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Green Tea

FOOD
January 4, 1990 | JEAN CARPER, Carper is a medical and nutrition writer and the author of 15 books, including "The Food Pharmacy."
Eat your tomatoes. The red globes are rich in a compound that Johns Hopkins University researchers have found lacking in people most apt to develop pancreatic cancer. The malignancy is especially virulent, killing 22,000 Americans yearly. The investigators examined blood samples collected 10 years ago from 26,000 people. The scientists were searching for clues that might identify those most likely to later develop cancer of the pancreas.
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ENTERTAINMENT
April 30, 2006 | Christine N. Ziemba
FOR some coffee drinkers, Starbucks is an addiction. But for an elite class of "javanistas" the Seattle-based company -- which helped bring beverages like "the soy caramel macchiato" and "a half-caf caffe misto"" to the American palate -- is an obsession. These usually overcaffeinated folks can be found coffee-talking online at Starbucksgossip.com. With its mission to "monitor America's favorite drug dealer," the blog was created in August 2004 by Evanston, Ill.
FOOD
April 17, 2002
* What teas to use: Not all teas take to the gaiwan. I have had particular luck with Dragonwell green tea and Tu Lu--a variety of Taiwanese high mountain oolong--obtained from the Ten Ren Tea Co. in Chinatown, though all of their teas are not of this quality. I have also done well with Grand Keemun, obtained from Chado Tea Room in Los Angeles. You can buy truly beautiful Dragonwell from Dat Sun Ginseng and Tea in Westminster.
HEALTH
February 24, 2003 | Shari Roan, Times Staff Writer
When Americans drink tea, it's usually black tea, often iced (and in the South, sugared). Many of the recent studies on tea, however, have been done on green tea, served hot, the kind favored in Asia. No one knows for sure whether tea type makes a difference when it comes to health, but experts say all kinds of teas from the Camellia sinensis plant probably have some health benefits.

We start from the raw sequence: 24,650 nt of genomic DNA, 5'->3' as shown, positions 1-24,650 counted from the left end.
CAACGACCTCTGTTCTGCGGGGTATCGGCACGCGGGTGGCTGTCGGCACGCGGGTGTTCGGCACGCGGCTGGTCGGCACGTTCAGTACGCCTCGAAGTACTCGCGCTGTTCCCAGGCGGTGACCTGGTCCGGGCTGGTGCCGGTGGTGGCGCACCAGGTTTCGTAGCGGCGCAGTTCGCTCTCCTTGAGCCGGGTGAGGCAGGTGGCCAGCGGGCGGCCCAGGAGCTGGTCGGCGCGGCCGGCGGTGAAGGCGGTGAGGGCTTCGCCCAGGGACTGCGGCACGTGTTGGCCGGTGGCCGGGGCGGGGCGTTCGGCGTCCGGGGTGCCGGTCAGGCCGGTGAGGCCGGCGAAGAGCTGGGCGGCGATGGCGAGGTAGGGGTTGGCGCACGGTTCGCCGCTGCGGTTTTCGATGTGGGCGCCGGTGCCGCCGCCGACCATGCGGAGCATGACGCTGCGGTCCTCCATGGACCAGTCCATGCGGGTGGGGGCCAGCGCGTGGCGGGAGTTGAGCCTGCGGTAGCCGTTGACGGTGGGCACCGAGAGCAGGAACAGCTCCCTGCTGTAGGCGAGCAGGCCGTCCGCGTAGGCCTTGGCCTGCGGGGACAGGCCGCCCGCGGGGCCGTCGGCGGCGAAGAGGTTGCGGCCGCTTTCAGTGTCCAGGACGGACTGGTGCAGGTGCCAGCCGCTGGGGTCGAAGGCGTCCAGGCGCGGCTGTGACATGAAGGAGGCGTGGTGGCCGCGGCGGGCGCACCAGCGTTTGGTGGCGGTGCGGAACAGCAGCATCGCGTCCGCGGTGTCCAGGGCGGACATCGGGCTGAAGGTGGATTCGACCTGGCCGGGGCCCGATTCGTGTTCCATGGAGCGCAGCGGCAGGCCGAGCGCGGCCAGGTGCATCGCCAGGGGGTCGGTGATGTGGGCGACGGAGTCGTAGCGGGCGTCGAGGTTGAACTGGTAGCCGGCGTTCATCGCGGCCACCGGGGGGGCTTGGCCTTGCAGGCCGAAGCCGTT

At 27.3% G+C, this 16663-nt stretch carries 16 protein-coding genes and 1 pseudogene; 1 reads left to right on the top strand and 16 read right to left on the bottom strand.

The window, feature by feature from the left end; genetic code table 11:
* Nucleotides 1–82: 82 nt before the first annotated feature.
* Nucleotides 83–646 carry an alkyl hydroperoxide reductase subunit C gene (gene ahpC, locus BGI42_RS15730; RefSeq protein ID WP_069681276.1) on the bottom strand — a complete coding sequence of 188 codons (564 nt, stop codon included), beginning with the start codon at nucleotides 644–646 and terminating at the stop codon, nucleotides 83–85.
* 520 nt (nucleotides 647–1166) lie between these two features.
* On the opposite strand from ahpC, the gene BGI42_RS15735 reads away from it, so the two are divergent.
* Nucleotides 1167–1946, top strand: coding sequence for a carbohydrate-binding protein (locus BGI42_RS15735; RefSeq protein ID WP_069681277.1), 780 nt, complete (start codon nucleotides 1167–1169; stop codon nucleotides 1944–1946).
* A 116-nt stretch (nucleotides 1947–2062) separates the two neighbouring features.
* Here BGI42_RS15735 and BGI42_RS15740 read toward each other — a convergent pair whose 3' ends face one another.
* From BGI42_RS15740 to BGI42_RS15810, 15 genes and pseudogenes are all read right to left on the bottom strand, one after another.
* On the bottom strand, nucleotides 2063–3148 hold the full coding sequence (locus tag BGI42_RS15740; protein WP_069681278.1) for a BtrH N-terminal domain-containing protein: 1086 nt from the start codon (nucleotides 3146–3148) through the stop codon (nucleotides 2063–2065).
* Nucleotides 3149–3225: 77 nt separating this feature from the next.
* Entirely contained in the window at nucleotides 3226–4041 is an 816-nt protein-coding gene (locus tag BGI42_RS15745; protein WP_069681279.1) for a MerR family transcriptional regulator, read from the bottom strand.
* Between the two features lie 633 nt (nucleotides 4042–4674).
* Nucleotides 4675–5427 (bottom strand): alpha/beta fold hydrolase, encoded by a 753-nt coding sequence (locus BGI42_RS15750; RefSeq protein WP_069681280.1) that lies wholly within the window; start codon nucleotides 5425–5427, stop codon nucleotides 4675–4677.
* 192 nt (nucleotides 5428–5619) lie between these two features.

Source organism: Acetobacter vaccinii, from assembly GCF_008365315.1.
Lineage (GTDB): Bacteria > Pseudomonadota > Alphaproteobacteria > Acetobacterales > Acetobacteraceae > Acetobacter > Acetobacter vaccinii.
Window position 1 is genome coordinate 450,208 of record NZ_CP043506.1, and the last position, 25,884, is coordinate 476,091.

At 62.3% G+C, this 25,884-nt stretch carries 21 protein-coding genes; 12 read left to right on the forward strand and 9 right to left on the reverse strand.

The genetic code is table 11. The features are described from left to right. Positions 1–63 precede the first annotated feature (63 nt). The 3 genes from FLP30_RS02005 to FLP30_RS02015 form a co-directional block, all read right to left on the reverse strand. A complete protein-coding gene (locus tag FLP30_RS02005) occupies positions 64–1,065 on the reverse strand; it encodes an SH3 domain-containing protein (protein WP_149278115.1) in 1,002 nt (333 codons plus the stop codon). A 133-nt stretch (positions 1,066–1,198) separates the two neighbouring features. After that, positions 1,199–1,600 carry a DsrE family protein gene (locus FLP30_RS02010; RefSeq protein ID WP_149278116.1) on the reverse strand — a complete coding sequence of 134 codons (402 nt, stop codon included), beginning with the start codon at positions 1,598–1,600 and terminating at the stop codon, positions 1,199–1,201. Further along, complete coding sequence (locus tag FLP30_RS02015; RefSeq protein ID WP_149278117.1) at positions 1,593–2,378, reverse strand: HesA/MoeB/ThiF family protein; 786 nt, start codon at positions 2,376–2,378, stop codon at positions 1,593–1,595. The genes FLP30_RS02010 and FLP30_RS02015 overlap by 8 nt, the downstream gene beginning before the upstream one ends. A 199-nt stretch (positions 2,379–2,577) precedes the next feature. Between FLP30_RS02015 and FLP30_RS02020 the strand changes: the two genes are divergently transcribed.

NEWS
December 28, 2010 | By Mary Forgione, For the Los Angeles Times
There’s a lot of bad buzz out there about belly fat, and most of it's true. Now researchers in Virginia say they may have found an enzyme in belly fat that accounts for the increased risk of diabetes and heart disease. A team from the Eastern Virginia Medical School and others are studying how enzymes known as lipoxygenase work and what drugs could be developed to target these enzymes. This Newport News Daily Press story gives the details. Meanwhile, other studies have linked belly fat to osteoporosis and early death . How to get rid of it?
NEWS
February 5, 2004 | Ginny Chien, Special to The Times
Cut out pasta? Sure. But cocktail hour? Some things are sacred. Bartenders -- catering to the masses of Atkins, South Beach and Zone dieters prohibited from ingesting too many sugars and starches -- are retooling their concoctions. Sweet mixers and simple syrup are out; green tea and sugar substitutes are golden.
HEALTH
October 5, 1998
My daughter Ellen is 6 months old and I'm back in all my old clothes again--it feels great. Ellen has been a constant inspiration for me to eat healthy. I eat low-fat foods and avoid empty calories. I eat lots of whole-grain cereals and breads, vegetables, beans and legumes, and fruit. For calcium, I eat nonfat yogurt, fortified soy milk and tofu. I drink lots of water and green tea. For exercise during and after pregnancy, I have been walking every day, stretching and doing simple calisthenics.
FOOD
April 17, 2002
There are several varieties of Japanese green tea available in America. * Matcha is a bright jade-green tea that is served mostly at formal tea ceremonies. It is made from the budding leaves of the tea plant, dried and crushed to a fine powder in a stone mill. Matcha is not steeped in hot water but simply added and whipped to a froth. The taste is slightly bitter, but it is mellow on the tongue. To make one serving of matcha, add half a cup of boiling water to a tea bowl.
BOOKS
August 23, 1998
I write to correct a mistake in the opening paragraph of Leslie Cockburn's fascinating and moving review of two books on wartime photojournalists (Book Review, Aug. 2). When I was wounded some time in late December 1936 in Spain, there was nobody around to administer Scotch whisky, and I would have had no use for it if there had been, since I was lying flat on my back with blood pumping out of a hole in my neck. I did enjoy her father-in-law Claud Cockburn's whisky, but it was some three or four weeks later, toward the end of my convalescence in the Brigade hospital in Madrid.
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